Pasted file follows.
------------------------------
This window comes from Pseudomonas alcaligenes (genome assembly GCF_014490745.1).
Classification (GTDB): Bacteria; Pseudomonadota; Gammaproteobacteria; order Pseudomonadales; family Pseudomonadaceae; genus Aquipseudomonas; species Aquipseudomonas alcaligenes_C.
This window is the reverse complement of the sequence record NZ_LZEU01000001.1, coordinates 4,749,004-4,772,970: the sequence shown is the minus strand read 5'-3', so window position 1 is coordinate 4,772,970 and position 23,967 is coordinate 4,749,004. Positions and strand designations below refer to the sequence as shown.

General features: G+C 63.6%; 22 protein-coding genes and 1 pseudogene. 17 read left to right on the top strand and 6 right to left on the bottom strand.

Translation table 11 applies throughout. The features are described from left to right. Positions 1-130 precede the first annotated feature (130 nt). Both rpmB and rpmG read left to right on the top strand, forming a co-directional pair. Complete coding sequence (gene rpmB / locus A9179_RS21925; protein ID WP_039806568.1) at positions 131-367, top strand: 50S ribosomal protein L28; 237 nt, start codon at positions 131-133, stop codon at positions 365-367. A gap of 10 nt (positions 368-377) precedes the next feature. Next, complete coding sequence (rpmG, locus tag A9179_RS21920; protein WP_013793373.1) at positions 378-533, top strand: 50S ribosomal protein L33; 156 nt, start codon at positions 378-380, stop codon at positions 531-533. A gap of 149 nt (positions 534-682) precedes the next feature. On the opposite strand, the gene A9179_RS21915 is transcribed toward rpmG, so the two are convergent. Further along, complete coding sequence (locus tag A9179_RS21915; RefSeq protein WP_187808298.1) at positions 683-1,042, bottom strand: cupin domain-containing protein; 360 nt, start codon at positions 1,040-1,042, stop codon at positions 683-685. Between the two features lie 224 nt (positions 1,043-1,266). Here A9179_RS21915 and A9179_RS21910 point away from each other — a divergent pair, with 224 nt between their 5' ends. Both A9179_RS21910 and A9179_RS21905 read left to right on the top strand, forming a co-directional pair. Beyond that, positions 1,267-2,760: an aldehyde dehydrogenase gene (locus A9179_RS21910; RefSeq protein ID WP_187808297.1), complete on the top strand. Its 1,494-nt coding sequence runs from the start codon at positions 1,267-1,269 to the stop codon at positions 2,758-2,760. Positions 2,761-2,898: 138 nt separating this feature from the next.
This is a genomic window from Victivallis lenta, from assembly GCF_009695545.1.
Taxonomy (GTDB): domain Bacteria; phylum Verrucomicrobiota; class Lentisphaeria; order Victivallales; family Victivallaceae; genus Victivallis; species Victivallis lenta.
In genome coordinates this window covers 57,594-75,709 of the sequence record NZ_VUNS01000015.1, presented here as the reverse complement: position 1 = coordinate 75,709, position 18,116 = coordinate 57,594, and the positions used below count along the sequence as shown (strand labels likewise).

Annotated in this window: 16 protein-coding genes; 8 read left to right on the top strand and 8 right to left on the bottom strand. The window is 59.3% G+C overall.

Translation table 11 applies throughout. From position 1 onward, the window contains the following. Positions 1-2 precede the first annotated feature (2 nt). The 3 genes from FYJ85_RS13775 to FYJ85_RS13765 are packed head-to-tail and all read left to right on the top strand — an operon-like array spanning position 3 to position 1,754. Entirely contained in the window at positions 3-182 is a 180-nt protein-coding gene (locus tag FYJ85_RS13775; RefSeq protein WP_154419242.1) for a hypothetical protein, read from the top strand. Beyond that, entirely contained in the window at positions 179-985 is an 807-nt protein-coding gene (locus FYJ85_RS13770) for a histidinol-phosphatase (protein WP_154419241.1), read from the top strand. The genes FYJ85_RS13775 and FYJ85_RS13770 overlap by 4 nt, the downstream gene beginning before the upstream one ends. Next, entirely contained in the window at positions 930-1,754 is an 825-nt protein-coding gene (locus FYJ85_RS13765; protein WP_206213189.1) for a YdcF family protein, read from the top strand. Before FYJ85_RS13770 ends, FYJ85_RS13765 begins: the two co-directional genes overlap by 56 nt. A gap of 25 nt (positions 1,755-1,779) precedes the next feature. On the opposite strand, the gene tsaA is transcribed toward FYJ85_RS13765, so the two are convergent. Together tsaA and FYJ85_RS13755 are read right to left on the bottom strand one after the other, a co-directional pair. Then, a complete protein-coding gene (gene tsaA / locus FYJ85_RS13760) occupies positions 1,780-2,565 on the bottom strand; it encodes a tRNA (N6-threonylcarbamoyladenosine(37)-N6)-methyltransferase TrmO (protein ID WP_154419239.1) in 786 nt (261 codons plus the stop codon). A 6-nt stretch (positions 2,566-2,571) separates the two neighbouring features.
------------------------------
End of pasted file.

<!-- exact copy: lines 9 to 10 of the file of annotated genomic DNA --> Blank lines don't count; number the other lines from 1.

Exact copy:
Annotated in this window: 16 protein-coding genes; 8 read left to right on the top strand and 8 right to left on the bottom strand. The window is 59.3% G+C overall.

Translation table 11 applies throughout. From position 1 onward, the window contains the following. Positions 1-2 precede the first annotated feature (2 nt). The 3 genes from FYJ85_RS13775 to FYJ85_RS13765 are packed head-to-tail and all read left to right on the top strand — an operon-like array spanning position 3 to position 1,754. Entirely contained in the window at positions 3-182 is a 180-nt protein-coding gene (locus tag FYJ85_RS13775; RefSeq protein WP_154419242.1) for a hypothetical protein, read from the top strand. Beyond that, entirely contained in the window at positions 179-985 is an 807-nt protein-coding gene (locus FYJ85_RS13770) for a histidinol-phosphatase (protein WP_154419241.1), read from the top strand. The genes FYJ85_RS13775 and FYJ85_RS13770 overlap by 4 nt, the downstream gene beginning before the upstream one ends. Next, entirely contained in the window at positions 930-1,754 is an 825-nt protein-coding gene (locus FYJ85_RS13765; protein WP_206213189.1) for a YdcF family protein, read from the top strand. Before FYJ85_RS13770 ends, FYJ85_RS13765 begins: the two co-directional genes overlap by 56 nt. A gap of 25 nt (positions 1,755-1,779) precedes the next feature. On the opposite strand, the gene tsaA is transcribed toward FYJ85_RS13765, so the two are convergent. Together tsaA and FYJ85_RS13755 are read right to left on the bottom strand one after the other, a co-directional pair. Then, a complete protein-coding gene (gene tsaA / locus FYJ85_RS13760) occupies positions 1,780-2,565 on the bottom strand; it encodes a tRNA (N6-threonylcarbamoyladenosine(37)-N6)-methyltransferase TrmO (protein ID WP_154419239.1) in 786 nt (261 codons plus the stop codon). A 6-nt stretch (positions 2,566-2,571) separates the two neighbouring features.